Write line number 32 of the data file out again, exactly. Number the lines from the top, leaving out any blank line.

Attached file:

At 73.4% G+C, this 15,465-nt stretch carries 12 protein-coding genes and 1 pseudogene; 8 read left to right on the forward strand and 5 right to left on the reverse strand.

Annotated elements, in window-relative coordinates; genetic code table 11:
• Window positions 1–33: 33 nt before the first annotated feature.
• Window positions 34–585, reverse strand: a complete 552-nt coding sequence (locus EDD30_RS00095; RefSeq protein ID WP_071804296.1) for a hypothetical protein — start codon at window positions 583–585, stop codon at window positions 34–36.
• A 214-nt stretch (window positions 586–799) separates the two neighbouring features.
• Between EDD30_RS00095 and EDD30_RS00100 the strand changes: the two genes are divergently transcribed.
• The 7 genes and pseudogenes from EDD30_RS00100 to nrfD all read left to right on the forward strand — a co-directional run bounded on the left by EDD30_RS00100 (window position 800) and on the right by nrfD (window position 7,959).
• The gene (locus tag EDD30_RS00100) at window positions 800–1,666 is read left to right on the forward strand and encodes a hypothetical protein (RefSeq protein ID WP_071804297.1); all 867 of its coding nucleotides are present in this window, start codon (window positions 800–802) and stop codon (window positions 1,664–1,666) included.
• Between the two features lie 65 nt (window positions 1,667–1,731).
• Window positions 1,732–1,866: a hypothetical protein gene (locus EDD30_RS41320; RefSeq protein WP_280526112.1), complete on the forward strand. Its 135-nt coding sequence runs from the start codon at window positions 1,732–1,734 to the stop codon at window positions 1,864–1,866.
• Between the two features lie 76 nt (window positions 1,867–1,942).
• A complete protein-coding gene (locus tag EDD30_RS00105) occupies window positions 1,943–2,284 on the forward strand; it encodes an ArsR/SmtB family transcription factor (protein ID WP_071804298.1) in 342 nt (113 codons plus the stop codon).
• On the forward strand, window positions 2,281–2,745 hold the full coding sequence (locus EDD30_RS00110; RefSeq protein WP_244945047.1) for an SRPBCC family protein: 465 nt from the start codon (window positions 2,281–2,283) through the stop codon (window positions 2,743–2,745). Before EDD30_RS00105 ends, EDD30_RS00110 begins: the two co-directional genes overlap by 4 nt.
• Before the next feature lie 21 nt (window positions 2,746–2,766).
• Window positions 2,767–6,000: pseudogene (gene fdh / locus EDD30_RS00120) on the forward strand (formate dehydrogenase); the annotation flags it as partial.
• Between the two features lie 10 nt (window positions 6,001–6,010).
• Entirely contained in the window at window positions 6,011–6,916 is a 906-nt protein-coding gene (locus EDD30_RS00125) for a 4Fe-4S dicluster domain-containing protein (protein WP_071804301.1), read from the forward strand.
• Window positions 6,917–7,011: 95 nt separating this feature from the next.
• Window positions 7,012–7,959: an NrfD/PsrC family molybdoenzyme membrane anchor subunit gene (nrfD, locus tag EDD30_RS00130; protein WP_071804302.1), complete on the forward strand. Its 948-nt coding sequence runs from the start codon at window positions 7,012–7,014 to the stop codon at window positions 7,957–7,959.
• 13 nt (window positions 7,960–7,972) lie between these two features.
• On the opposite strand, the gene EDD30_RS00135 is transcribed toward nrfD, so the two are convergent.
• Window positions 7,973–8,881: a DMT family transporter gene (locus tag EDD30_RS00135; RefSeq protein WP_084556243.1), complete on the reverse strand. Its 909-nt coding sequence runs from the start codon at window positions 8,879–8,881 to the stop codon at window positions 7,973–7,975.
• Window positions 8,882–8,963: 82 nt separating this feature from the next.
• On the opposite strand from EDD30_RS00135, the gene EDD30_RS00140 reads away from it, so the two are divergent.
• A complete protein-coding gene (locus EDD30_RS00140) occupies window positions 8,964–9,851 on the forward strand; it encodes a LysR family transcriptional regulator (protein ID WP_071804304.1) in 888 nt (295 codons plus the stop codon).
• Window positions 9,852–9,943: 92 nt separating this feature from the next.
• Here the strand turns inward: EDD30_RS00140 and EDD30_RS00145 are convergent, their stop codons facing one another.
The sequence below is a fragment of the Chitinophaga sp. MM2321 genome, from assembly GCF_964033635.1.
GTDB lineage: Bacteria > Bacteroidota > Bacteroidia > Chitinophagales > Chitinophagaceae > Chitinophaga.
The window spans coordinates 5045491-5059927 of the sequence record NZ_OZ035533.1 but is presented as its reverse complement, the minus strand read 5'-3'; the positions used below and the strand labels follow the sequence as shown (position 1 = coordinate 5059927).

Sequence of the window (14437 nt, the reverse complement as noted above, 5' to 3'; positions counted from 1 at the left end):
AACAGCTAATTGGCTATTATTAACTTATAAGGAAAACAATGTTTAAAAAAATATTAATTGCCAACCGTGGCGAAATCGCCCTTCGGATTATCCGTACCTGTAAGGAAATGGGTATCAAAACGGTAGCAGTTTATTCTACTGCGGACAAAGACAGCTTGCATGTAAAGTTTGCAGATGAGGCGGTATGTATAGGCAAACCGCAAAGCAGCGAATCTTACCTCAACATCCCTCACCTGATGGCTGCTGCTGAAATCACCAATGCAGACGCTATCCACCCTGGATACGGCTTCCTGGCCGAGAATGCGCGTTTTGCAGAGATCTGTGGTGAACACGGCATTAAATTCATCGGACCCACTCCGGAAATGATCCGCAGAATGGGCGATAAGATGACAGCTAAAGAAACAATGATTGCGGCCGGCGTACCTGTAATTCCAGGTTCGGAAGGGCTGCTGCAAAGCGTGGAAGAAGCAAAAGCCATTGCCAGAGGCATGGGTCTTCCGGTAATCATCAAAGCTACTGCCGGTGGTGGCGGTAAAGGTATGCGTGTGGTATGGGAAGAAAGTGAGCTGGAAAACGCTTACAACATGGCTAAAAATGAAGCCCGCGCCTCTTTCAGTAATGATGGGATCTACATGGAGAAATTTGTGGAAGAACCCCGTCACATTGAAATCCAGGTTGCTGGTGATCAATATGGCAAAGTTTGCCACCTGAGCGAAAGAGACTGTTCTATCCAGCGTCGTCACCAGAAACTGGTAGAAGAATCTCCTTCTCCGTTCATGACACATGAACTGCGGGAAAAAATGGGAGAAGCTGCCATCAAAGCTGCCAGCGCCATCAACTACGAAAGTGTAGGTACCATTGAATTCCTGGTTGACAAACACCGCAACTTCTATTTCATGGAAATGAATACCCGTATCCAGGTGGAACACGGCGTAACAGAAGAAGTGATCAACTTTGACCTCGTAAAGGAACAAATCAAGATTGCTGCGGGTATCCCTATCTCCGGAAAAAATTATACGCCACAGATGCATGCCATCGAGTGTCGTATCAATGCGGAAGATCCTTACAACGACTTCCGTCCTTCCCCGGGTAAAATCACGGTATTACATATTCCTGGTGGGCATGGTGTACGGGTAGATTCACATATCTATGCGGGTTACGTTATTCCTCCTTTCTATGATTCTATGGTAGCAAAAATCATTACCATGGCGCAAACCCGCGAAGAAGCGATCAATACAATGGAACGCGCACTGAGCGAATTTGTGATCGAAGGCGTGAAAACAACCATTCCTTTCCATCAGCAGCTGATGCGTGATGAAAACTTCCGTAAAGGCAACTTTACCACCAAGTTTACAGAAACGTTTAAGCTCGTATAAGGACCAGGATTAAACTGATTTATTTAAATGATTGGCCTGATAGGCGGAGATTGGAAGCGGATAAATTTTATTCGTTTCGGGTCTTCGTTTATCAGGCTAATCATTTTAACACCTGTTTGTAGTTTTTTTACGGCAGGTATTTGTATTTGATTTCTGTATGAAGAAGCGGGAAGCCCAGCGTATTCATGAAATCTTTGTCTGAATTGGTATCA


AACAGCTAATTGGCTATTATTAACTTATAAGGAAAACAATGTTTAAAAAAATATTAATTGCCAACCGTGGCGAAATCGCCCTTCGGATTATCCGTACCTGTAAGGAAATGGGTATCAAAACGGTAGCAGTTTATTCTACTGCGGACAAAGACAGCTTGCATGTAAAGTTTGCAGATGAGGCGGTATGTATAGGCAAACCGCAAAGCAGCGAATCTTACCTCAACATCCCTCACCTGATGGCTGCTGCTGAAATCACCAATGCAGACGCTATCCACCCTGGATACGGCTTCCTGGCCGAGAATGCGCGTTTTGCAGAGATCTGTGGTGAACACGGCATTAAATTCATCGGACCCACTCCGGAAATGATCCGCAGAATGGGCGATAAGATGACAGCTAAAGAAACAATGATTGCGGCCGGCGTACCTGTAATTCCAGGTTCGGAAGGGCTGCTGCAAAGCGTGGAAGAAGCAAAAGCCATTGCCAGAGGCATGGGTCTTCCGGTAATCATCAAAGCTACTGCCGGTGGTGGCGGTAAAGGTATGCGTGTGGTATGGGAAGAAAGTGAGCTGGAAAACGCTTACAACATGGCTAAAAATGAAGCCCGCGCCTCTTTCAGTAATGATGGGATCTACATGGAGAAATTTGTGGAAGAACCCCGTCACATTGAAATCCAGGTTGCTGGTGATCAATATGGCAAAGTTTGCCACCTGAGCGAAAGAGACTGTTCTATCCAGCGTCGTCACCAGAAACTGGTAGAAGAATCTCCTTCTCCGTTCATGACACATGAACTGCGGGAAAAAATGGGAGAAGCTGCCATCAAAGCTGCCAGCGCCATCAACTACGAAAGTGTAGGTACCATTGAATTCCTGGTTGACAAACACCGCAACTTCTATTTCATGGAAATGAATACCCGTATCCAGGTGGAACACGGCGTAACAGAAGAAGTGATCAACTTTGACCTCGTAAAGGAACAAATCAAGATTGCTGCGGGTATCCCTATCTCCGGAAAAAATTATACGCCACAGATGCATGCCATCGAGTGTCGTATCAATGCGGAAGATCCTTACAACGACTTCCGTCCTTCCCCGGGTAAAATCACGGTATTACATATTCCTGGTGGGCATGGTGTACGGGTAGATTCACATATCTATGCGGGTTACGTTATTCCTCCTTTCTATGATTCTATGGTAGCAAAAATCATTACCATGGCGCAAACCCGCGAAGAAGCGATCAATACAATGGAACGCGCACTGAGCGAATTTGTGATCGAAGGCGTGAAAACAACCATTCCTTTCCATCAGCAGCTGATGCGTGATGAAAACTTCCGTAAAGGCAACTTTACCACCAAGTTTACAGAAACGTTTAAGCTCGTATAAGGACCAGGATTAAACTGATTTATTTAAATGATTGGCCTGATAGGCGGAGATTGGAAGCGGATAAATTTTATTCGTTTCGGGTCTTCGTTTATCAGGCTAATCATTTTAACACCTGTTTGTAGTTTTTTTACGGCAGGTATTTGTATTTGATTTCTGTATGAAGAAGCGGGAAGCCCAGCGTATTCATGAAATCTTTGTCTGAATTGGTATCA